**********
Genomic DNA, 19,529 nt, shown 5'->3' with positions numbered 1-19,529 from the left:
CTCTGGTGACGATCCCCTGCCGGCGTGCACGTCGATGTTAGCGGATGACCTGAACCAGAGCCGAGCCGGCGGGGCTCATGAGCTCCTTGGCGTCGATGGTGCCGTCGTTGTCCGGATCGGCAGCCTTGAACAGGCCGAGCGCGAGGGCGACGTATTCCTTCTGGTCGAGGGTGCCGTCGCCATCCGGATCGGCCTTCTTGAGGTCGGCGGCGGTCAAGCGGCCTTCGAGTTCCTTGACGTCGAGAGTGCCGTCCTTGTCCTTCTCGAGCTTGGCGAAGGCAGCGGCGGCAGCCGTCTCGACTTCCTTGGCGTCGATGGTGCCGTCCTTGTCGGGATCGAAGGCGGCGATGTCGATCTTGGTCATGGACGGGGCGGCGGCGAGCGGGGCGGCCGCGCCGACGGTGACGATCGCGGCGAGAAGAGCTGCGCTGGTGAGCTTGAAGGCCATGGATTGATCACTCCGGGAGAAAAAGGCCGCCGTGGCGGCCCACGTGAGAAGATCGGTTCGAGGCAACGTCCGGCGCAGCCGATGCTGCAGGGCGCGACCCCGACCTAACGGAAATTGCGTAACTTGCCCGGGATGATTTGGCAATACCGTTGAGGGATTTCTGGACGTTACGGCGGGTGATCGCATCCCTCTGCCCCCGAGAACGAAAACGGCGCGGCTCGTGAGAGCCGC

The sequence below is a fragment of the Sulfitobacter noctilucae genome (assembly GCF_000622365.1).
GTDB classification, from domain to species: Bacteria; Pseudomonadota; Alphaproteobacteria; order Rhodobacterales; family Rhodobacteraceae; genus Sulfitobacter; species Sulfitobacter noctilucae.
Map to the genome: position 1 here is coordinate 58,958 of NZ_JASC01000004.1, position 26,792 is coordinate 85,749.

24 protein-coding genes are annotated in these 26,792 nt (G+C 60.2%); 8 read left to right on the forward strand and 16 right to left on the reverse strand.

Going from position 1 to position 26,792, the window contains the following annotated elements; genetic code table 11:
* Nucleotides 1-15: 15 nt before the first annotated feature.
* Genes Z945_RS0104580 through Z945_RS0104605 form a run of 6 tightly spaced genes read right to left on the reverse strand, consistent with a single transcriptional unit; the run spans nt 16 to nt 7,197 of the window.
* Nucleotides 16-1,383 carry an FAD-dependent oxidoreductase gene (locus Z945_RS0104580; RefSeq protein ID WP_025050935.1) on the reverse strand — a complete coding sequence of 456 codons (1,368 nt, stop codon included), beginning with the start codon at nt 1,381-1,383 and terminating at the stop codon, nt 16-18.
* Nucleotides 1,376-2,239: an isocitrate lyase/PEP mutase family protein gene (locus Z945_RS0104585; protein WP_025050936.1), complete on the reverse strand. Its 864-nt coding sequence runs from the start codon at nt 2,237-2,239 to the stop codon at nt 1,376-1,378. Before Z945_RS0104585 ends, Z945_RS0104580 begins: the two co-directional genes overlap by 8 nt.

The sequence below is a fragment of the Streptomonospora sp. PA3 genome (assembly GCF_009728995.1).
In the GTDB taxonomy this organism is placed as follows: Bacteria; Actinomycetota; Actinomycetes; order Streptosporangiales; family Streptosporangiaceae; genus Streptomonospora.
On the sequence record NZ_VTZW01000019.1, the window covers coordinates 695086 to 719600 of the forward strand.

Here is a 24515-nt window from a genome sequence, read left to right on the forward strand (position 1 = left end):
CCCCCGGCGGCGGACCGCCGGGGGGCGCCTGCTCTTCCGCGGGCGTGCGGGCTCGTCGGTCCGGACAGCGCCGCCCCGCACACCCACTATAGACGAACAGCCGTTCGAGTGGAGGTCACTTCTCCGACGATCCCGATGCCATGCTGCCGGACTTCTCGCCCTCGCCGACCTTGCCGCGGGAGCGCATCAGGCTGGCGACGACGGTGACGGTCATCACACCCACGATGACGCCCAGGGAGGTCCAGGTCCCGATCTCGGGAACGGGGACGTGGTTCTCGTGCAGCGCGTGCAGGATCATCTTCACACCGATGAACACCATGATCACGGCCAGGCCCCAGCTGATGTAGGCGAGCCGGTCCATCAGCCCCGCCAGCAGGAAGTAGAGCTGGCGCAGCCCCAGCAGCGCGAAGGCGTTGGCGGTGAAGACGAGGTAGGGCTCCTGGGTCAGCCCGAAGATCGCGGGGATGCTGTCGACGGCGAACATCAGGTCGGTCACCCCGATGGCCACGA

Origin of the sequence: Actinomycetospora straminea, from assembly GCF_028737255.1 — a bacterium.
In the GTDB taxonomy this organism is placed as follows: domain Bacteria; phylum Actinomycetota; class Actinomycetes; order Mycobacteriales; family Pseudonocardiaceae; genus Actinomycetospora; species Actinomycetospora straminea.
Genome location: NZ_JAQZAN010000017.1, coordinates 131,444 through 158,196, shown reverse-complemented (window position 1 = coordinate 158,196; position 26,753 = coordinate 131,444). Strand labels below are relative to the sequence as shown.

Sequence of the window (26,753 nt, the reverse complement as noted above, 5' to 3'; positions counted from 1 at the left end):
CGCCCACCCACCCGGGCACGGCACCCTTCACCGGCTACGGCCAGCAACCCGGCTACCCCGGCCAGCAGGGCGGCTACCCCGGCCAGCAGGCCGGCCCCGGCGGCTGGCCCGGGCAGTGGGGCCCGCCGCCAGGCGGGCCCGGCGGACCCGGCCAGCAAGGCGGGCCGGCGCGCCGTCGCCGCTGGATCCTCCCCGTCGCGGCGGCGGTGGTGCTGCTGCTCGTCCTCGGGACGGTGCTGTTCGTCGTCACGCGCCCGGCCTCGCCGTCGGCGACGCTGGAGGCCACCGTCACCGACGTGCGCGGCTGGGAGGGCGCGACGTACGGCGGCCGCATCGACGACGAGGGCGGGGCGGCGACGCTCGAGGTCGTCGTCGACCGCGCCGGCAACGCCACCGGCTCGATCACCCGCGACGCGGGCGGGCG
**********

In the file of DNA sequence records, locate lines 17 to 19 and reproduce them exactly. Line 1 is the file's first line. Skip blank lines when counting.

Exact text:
Origin of the sequence: Actinomycetospora straminea, from assembly GCF_028737255.1 — a bacterium.
In the GTDB taxonomy this organism is placed as follows: domain Bacteria; phylum Actinomycetota; class Actinomycetes; order Mycobacteriales; family Pseudonocardiaceae; genus Actinomycetospora; species Actinomycetospora straminea.
Genome location: NZ_JAQZAN010000017.1, coordinates 131,444 through 158,196, shown reverse-complemented (window position 1 = coordinate 158,196; position 26,753 = coordinate 131,444). Strand labels below are relative to the sequence as shown.